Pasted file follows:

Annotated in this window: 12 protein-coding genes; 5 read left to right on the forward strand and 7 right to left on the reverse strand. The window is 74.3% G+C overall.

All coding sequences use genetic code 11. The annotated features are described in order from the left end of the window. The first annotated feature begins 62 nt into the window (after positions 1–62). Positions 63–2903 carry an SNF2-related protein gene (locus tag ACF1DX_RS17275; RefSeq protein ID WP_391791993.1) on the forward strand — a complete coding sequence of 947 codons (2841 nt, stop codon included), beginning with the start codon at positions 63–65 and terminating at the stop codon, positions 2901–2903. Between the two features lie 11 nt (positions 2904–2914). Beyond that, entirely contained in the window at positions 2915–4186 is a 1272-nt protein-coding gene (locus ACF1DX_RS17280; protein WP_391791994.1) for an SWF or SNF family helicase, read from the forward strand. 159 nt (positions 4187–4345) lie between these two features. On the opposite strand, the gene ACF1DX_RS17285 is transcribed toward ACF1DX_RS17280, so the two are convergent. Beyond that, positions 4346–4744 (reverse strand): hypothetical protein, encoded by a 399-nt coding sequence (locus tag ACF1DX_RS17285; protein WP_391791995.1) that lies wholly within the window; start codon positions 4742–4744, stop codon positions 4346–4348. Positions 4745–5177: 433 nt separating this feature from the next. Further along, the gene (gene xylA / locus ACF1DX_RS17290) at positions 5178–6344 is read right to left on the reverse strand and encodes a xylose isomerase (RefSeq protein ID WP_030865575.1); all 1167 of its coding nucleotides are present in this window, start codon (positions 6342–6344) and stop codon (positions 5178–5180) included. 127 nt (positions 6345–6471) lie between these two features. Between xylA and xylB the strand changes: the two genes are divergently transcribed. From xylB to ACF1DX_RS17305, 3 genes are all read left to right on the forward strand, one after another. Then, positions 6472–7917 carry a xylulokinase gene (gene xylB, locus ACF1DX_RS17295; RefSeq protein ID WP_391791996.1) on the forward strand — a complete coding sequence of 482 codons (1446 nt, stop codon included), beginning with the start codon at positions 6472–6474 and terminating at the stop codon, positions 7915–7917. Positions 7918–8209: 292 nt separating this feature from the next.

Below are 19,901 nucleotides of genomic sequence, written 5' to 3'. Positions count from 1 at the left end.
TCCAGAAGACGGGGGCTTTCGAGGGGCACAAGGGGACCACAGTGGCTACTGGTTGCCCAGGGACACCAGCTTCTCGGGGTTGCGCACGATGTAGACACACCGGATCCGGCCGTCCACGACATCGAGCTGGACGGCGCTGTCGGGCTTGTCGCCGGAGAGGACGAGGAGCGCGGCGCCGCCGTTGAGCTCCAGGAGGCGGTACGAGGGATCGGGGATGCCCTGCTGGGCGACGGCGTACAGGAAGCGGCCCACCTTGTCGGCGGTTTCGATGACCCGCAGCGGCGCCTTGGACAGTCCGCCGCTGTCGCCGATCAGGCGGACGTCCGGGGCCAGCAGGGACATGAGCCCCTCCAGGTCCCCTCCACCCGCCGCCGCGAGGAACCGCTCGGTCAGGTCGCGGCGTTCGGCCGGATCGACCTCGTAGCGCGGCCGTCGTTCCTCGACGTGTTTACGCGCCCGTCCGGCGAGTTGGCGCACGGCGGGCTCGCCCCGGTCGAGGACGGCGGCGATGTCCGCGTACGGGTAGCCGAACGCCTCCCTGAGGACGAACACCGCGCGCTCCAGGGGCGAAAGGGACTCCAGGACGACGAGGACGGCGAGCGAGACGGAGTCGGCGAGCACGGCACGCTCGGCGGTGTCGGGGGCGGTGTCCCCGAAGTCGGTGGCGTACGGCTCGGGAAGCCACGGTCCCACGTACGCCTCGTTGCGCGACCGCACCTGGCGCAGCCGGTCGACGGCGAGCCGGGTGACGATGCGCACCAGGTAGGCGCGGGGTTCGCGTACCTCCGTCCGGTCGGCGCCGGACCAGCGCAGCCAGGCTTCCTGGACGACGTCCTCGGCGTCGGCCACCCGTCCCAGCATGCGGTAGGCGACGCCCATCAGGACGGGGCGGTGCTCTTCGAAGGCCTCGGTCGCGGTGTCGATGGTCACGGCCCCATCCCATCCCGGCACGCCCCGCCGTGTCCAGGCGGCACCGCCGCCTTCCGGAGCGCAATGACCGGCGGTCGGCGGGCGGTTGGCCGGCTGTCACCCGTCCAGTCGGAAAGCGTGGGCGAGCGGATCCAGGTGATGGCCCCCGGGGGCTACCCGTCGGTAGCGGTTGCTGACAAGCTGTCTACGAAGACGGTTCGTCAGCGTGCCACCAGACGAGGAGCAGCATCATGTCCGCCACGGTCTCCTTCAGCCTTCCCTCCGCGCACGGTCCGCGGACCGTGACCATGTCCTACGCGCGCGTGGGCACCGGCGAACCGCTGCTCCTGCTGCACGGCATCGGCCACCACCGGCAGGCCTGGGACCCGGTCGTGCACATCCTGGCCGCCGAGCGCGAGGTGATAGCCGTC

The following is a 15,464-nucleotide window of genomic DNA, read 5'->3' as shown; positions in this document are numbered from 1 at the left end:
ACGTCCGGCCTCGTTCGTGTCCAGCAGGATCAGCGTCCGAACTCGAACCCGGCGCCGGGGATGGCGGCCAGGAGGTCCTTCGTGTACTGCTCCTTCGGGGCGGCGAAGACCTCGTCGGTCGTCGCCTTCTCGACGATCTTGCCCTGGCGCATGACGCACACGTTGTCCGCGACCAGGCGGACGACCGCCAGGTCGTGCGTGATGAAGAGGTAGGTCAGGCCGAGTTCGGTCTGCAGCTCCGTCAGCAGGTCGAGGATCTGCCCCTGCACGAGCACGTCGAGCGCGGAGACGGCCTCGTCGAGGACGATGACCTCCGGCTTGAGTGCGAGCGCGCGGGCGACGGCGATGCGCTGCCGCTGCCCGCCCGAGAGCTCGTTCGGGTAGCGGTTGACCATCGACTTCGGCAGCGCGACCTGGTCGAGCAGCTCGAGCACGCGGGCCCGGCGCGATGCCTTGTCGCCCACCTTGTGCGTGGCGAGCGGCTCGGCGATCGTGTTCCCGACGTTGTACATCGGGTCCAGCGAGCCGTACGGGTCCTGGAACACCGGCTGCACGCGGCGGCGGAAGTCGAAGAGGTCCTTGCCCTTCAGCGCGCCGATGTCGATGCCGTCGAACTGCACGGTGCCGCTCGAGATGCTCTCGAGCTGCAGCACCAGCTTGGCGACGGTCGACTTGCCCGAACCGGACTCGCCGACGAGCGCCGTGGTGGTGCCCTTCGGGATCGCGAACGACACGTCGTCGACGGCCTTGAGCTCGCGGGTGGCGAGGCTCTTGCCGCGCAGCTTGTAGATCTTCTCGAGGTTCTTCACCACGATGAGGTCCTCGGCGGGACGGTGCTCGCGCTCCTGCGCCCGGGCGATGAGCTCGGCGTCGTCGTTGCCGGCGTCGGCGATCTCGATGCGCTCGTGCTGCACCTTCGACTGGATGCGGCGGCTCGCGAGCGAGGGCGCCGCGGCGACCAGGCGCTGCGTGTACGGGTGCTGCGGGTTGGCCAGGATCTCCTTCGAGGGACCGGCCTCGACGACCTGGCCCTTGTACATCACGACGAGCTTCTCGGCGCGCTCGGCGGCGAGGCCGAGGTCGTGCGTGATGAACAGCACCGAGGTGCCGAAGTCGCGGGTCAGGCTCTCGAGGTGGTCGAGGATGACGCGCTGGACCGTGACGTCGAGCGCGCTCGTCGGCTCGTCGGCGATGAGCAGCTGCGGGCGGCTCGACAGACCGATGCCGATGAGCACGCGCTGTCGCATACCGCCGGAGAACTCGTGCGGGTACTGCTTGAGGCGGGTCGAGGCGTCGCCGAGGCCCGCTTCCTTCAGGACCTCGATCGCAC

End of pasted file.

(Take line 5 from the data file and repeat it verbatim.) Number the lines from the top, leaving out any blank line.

The following is a 15,464-nucleotide window of genomic DNA, read 5'->3' as shown; positions in this document are numbered from 1 at the left end: